QR Code-based fuel rationing: Tuks slam 5L quota, private buses slam QR
8 months ago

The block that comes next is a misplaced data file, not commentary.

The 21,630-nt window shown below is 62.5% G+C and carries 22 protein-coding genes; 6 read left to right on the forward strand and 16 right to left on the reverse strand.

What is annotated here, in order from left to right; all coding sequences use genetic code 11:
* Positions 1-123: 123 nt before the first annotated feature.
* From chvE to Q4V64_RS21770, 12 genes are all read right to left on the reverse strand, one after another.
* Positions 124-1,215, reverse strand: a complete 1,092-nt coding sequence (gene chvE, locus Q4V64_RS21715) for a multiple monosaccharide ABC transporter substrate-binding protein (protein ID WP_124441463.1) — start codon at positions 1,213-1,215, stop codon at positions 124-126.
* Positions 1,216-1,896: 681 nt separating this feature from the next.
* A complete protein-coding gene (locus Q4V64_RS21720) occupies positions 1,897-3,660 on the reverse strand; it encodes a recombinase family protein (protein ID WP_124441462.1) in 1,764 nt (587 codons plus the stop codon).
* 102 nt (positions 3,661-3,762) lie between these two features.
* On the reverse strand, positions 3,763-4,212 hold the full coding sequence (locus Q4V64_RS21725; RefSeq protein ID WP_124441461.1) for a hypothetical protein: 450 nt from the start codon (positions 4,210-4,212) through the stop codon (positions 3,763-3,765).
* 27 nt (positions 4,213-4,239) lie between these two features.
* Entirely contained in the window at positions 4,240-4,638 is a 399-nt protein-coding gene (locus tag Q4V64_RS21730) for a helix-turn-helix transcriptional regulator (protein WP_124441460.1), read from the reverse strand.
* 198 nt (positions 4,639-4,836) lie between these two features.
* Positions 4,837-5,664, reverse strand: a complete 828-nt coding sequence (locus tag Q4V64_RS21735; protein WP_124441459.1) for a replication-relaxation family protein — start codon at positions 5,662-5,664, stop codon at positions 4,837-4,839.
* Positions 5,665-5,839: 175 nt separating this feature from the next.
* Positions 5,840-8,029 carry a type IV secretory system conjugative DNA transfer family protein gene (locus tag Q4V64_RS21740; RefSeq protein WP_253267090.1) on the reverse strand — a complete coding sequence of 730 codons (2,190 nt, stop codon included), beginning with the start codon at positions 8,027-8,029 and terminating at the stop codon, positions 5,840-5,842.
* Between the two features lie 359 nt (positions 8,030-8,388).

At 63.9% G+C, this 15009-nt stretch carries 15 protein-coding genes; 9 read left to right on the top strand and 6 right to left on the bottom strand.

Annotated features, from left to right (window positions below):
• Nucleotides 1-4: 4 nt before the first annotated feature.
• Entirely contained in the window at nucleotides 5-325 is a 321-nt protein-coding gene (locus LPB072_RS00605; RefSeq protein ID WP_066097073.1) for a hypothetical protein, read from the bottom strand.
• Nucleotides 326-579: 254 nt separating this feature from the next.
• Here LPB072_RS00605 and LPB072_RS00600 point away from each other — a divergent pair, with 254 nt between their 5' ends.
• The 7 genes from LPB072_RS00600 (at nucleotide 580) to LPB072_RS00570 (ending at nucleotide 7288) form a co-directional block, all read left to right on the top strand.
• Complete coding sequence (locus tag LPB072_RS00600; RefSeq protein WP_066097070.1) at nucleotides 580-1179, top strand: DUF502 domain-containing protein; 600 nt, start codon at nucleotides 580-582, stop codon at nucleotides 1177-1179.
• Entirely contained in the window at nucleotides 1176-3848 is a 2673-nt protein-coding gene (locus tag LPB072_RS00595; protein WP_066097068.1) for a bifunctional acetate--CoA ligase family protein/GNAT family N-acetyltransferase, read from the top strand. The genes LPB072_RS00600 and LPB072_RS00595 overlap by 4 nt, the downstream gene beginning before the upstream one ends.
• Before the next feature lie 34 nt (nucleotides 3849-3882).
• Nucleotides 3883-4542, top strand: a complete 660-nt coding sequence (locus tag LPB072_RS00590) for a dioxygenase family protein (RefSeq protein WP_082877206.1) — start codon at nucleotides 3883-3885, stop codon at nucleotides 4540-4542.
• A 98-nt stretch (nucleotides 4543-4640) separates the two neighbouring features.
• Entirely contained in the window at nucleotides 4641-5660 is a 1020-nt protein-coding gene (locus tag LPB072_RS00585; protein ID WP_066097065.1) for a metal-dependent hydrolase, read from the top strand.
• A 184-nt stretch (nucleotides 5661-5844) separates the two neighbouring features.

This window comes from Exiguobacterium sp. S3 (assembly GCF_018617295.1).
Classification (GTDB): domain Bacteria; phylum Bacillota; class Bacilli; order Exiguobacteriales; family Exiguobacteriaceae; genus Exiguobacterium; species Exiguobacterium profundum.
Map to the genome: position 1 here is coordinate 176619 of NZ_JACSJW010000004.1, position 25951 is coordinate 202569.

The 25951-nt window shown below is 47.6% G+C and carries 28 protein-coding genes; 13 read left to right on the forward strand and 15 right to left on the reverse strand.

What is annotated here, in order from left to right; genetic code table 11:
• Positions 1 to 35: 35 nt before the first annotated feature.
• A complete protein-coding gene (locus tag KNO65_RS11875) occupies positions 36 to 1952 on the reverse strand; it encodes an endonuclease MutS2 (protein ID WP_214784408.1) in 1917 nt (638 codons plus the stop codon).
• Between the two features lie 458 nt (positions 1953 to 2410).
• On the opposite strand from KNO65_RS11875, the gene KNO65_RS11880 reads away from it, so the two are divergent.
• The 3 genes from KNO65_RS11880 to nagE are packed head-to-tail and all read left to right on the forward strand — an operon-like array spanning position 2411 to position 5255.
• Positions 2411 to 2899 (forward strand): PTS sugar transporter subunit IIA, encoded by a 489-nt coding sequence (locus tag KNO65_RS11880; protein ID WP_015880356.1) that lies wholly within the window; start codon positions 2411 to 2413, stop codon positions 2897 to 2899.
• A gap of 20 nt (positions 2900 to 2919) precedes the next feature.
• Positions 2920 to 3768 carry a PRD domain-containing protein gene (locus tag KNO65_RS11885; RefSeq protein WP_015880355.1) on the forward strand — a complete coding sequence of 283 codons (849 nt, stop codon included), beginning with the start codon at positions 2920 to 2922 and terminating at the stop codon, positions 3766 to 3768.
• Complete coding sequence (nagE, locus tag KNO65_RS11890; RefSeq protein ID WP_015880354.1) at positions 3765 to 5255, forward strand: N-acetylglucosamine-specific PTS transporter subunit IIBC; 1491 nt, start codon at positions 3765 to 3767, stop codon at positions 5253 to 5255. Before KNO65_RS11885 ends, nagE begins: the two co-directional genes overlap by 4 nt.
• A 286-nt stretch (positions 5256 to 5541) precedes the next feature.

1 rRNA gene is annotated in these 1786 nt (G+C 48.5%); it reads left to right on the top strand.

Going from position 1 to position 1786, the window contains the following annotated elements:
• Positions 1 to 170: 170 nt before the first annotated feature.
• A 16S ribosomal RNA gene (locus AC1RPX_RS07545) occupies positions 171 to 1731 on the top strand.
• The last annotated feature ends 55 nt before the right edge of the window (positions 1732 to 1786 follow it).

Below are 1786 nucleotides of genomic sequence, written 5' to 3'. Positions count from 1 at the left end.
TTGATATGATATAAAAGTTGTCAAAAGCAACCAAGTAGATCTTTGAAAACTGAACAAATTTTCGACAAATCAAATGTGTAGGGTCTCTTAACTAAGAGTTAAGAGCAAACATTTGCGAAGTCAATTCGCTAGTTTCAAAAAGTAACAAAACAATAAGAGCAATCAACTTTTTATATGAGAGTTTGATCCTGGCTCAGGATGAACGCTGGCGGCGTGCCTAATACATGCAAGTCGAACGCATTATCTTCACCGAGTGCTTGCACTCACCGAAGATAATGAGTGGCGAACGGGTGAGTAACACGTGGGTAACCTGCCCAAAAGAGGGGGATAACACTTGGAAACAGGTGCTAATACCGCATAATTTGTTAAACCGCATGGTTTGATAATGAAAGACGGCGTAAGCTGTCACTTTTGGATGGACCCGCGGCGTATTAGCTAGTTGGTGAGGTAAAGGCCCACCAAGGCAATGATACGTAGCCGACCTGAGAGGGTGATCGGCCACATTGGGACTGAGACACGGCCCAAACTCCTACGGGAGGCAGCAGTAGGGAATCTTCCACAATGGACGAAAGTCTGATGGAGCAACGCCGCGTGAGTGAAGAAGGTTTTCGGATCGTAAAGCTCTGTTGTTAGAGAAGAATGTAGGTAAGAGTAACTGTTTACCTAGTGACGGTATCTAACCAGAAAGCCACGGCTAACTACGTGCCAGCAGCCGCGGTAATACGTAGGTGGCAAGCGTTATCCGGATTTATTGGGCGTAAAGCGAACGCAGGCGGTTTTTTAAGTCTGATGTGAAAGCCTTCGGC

BY Dinitha Rathnayake Three-wheeler drivers are complaining that five litres of fuel as their weekly quota is wholly insufficient for a week’s travel, while the Lanka Private Bus Owners’ Association has said that the QR code system is “impractical”, The Morning learnt. All-Island Three-Wheeler Drivers Association President Lalith Dharmasekara, speaking to The Morning, said that they request that three-wheeler drivers be allocated at least five litres daily for six days of the week, which amounts to a total of 30 litres per week. “Three-wheelers that engage in work for companies like PickMe and Uber run 250 km per day and they work for 12-14 hours, so the daily requirement is around 10 litres per day. Three-wheelers in three-wheeler stands run for around 150 km per day, working for 8-12 hours, so their need is at least six litres per day. Five litres is not enough for a week; therefore, we urge the Government to increase the quota for fuel and we are in turn ready to introduce a mobile app for this purpose,” Dharmasekara explained. Meanwhile, speaking to the media, All-Island Three-Wheeler Drivers Union Secretary T.R. Pallie favoured rationing along with the quick response (QR) code system, but said that five litres for Rs. 2,000 was not enough for a week. Noting that a three-wheeler can drive up to 27 km per litre, he stressed that five litres would only be enough for two days because of the high demand for hires. “The Government has mixed up its priorities in providing fuel, prioritising private transport over public and goods transport,” Pallie said. Three-wheeler drivers are also complaining of facing a new dilemma, as they have been compelled to switch to 95-Octane petrol due to fuel scarcity. Elsewhere, according to reports, Lanka Private Bus Owners’ Association President Gemunu Wijeratne said that the QR code system was “impractical’’ because buses receive fuel from Sri Lanka Transport Board (SLTB) depots. Private bus operators allege corruption at SLTB depots, where the pump attendant takes Rs. 10,000 to ensure a full tank. Wijeratne said that 13,000 private buses are only provided with 350,000 litres of diesel out of the 700,000 litres received.